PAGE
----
Confidential Information, Contractors and Trading Partners
In your business dealings with a contractor or a potential trading partner, such as a licensee or a distributor, you may need to disclose confidential information, either to discuss commercialisation of such information or in the on-going conduct of related business. The information concerned may, for example, include innovative product ideas, know-how, lists of customers or corporate strategy. You will wish to ensure that such information is not used in an unauthorised manner.
When Confidential Information may be Protected: Information may be protected from misuse by a recipient if it is not publicly known and is original. Whilst the information needs to be of technical or commercial value to you, it need not be financially valuable.
In order to define the information which you consider to be confidential, such information should be committed to writing, plans, etc.
You should also record how it came into existence or came into your possession. You should have, or put in place, a document control system relating to the retention, disclosure, protection and confidentiality of such information.
Creating an Obligation of Confidentiality: To ensure that the recipient is obliged to keep the information secret, the recipient must be placed under an obligation of confidentiality. Normally, a specific written confidentiality agreement or a term in a wider contract should record the disclosure and the nature and extent of the confidentiality obligation. Failing a written agreement, written evidence of an oral agreement is a (poor) second-best. Unless a time is stated, the obligation lasts as long as the information is, in fact, confidential.
Implying Confidentiality: Even without a written confidentiality agreement or written evidence of such an agreement, the law can imply an obligation of confidentiality if it considers confidentiality to be implicit in the relationship between the discloser and recipient, e.g. the recipient was the discloser's professional adviser. However, it is best not to rely on this.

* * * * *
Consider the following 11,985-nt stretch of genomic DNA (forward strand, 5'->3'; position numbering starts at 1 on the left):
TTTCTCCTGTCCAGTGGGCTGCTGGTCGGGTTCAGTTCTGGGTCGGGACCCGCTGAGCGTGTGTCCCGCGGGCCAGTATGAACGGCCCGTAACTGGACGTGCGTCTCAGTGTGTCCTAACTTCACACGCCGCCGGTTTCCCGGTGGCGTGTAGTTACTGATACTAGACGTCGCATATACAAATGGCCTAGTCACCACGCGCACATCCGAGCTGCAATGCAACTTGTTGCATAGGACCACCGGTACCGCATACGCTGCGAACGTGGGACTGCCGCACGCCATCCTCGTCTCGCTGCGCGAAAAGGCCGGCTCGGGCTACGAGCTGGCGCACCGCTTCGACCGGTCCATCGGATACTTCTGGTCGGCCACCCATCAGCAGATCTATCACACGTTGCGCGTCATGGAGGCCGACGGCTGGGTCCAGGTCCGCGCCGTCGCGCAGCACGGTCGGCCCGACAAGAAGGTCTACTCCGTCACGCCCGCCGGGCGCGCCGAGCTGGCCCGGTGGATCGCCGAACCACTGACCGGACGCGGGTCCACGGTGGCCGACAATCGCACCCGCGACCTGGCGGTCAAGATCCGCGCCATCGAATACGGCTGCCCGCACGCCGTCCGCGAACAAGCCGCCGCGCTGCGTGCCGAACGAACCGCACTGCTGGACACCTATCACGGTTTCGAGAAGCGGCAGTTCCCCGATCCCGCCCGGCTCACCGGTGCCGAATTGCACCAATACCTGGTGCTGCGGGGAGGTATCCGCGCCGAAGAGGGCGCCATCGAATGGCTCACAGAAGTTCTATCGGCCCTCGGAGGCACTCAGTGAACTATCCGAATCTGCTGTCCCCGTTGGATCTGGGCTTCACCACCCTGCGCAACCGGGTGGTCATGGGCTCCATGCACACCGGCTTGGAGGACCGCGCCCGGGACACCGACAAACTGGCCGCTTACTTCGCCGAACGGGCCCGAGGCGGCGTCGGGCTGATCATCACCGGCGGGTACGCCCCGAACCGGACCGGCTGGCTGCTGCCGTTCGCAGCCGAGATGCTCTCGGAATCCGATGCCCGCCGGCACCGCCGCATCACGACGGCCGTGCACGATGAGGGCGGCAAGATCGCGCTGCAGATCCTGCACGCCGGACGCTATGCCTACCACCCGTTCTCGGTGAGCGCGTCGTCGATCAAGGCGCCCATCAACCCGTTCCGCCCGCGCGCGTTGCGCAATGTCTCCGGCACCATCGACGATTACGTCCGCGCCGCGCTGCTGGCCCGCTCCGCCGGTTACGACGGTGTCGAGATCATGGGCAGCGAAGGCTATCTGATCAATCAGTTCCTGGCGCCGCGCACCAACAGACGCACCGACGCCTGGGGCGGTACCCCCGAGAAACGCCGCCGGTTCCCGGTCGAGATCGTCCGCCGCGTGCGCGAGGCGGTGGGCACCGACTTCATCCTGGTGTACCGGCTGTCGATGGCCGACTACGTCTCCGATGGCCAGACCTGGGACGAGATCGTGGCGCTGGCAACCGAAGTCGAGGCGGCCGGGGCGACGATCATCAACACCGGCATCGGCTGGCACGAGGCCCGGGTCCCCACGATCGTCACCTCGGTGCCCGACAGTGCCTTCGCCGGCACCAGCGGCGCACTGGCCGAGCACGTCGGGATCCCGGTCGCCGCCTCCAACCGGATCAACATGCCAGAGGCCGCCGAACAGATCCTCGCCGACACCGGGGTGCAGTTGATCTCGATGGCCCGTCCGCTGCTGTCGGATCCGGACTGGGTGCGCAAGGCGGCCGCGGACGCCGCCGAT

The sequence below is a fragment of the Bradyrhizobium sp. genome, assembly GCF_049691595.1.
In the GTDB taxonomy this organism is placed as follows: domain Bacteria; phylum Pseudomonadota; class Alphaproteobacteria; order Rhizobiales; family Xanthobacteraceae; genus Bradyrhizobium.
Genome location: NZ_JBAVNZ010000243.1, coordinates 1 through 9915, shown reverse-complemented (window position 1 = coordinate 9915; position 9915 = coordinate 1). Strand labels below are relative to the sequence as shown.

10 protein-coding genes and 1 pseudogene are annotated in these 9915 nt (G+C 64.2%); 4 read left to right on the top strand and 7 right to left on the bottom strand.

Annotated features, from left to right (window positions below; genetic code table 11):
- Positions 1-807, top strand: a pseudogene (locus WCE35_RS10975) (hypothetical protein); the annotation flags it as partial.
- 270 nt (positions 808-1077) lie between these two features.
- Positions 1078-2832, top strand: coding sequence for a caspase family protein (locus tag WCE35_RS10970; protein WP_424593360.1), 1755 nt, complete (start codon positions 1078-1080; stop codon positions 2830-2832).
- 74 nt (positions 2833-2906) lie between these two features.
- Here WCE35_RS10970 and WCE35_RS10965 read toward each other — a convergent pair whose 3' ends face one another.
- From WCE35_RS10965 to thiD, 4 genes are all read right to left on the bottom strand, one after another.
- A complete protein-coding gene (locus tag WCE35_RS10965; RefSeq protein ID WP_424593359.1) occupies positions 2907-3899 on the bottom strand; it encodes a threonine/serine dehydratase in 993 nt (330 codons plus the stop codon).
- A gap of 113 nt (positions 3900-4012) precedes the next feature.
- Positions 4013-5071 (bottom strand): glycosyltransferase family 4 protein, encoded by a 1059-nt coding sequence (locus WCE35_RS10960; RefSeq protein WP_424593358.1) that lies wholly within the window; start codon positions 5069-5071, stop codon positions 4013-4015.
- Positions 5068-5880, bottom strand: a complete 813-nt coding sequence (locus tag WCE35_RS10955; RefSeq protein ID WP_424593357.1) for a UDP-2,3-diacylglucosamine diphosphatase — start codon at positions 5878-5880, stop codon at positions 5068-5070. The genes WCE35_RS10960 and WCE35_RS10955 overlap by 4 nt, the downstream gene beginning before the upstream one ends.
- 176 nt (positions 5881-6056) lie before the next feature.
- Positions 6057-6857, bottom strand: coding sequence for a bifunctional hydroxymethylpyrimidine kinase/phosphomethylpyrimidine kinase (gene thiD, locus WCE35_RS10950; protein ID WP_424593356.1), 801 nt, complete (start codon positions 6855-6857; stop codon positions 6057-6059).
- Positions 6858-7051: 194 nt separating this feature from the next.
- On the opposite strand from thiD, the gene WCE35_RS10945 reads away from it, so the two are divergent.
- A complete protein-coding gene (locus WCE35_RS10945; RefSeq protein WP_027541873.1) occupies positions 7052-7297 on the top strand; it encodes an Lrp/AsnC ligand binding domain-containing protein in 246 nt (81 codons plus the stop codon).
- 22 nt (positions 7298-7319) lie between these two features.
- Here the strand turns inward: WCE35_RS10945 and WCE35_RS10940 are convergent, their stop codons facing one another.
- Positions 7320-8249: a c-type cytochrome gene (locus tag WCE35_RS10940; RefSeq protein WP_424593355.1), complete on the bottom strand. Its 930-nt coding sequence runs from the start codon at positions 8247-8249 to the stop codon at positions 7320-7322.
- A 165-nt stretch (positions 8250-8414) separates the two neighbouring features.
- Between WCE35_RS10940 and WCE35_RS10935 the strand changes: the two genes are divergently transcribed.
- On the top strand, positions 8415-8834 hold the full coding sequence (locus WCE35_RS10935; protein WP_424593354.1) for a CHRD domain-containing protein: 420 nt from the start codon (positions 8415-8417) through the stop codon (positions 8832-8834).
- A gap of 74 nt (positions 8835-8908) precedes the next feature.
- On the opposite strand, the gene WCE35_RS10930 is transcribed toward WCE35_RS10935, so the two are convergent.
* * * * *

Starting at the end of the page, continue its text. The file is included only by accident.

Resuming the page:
Marking Confidentiality: Documents which you consider to be confidential should be marked as such putting on notice all those who see it. However, do not use this marking indiscriminately or the warning could lose its impact.
Confidentiality and Patents and Registered Designs: A common problem is the risk of disclosure of details of a potential patentable invention or registered design prior to applying for registration. Prior disclosure can act as a bar to patent grant or registration of the design. However this does not apply if the disclosure was in breach of a confidentiality agreement.
In addition, you can disclose information about the invention or design to your professional advisers in order to help you make the application for registration, (e.g. solicitors and patent agents), without prejudicing your rights. This is because the nature of their relationship with you imposes on them an implied obligation of confidentiality. Disclosure is also permitted under certain circumstances at trade exhibitions.